538 are stuck on this notion that the D’s cash advantage is an unknown in its impact on the race. I disagree – a cash advantage is only useful if your opponent doesn’t have enough money to get their message out. In most of these competitive House races the Rs are still able to do this. And a number of them are naturally strong R districts.

    Even in the Senate, in North Dakota the D has a massive campaign cash haul (over $10million advantage) over the R but her chances of winning are basically non-existant.

    Rs are going to pick up 3-5 Senate seats and the House will go down to the wire.

  4. American progressives are as fickle as they are feckless. Republican operatives have known this since Nixon and play them off a break with various forms of (progressive) voter suppression. It’s why public progress has stalled since The Johnson administration.

    I reckon the Democrats will fall short of claiming both Houses this year. I reckon the Democrats will tie themselves in a knot over whether a centrist or ‘progressive’ (leftist) candidate should get the nomination for President in 2020 and the Repubicans will spend a bomb in convincing the supporters of the loser in that primary contest to simply stay away from the ballot box in the General Election – which the stupid fucks will do – thereby gifting the Whitehouse to Donald again on the back of the 27% of the 42% of Americans who actually emote that the Donald is doing a good job (wtf) AND who will actually vote! Enough to win.

  5. Thanks for the rundown. As Booleanbach said, without the Senate the republicans will continue to stack the supreme court.

    Reading this article, I find it extraordinary that those who fell for Trump’s lies in 2016 still imagine they might come true. Trump picked his desperate marks well.

    At the same time, the Democrat party leadership has been culpably weak for a long time. Their continued failure to pay sufficient attention to local politics and governor races has meant that several states with democrat majorities have republican governors who then gerrymander federal seat boundaries. The system is so broken now you have to wonder if the USA still counts as a functionally democratic nation.

    If nothing else, the US shows why Australia must never abandon compulsory voting. Voluntary voting gives rise to a whole new level of corruption in political tactics.

  6. I think if the republicans do keep the house and the dems fail a clean sweep in 2020 they’ll have a failed state / civil war, before they ever have a free and fair election (and admittedly they haven’t got to free and fair since before the Republicans on the Supreme Court appointed the Republican loser candidate to be President, under a thin disguise of legal process, where the Supreme Court no longer has the benefit of a think disguise.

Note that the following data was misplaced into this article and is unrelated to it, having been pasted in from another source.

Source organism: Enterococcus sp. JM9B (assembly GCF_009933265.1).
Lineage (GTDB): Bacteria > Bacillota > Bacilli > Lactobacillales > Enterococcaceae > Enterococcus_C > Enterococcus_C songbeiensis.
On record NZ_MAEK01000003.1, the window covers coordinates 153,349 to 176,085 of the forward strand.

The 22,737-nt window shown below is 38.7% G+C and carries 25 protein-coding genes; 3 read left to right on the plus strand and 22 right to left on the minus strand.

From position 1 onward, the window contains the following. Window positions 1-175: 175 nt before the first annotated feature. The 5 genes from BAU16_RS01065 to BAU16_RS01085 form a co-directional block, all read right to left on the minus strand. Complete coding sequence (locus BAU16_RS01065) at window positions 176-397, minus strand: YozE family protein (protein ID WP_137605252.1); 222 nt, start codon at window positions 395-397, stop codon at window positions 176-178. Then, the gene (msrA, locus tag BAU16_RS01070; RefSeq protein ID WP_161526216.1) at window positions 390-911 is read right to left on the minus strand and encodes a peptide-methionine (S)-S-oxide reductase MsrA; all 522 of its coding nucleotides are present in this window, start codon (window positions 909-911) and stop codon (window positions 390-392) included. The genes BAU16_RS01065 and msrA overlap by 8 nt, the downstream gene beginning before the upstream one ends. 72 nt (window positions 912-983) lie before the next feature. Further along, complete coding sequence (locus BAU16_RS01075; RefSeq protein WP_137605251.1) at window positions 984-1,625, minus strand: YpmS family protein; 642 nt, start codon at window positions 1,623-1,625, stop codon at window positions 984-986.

If the 2018 dem blue wave is a polling mirage, the US is in deep deep deep trouble.

    I genuinely hope Labor win and can pivot to China there is incredibly little chance of the US being any assistance to Australia over the next 10 years and to the extent they are engaged in a cold / economic war with China we need to be on China’s side (economically, I’m not advocating dropping ANZUS, although again it will do us no good as the US slides).

  7. The question is willing the two right wing extremists attacks have any effect. Are they the October surprise?
    The mail bombs might have less of an effect as they were targeted at politicians and ‘elites’. But the Synagogue shooting might resonate more as the victims are everyday people (all be it from a minority religion).

  8. Synagogue attack is more likely to move Jewish voters in Florida away from Republicans due to their association with anti-semite white extremists.

  9. Adrian

    True but there are many other problems in Brazil influencing politics. Not a valid comparator to USA or Australia.


    Agreed. If the USA cannot recover its democratic process I do not see any benefit to anyone in Australia going down with the US ship. China will be the dominant power before 2050 whether the US likes it or not.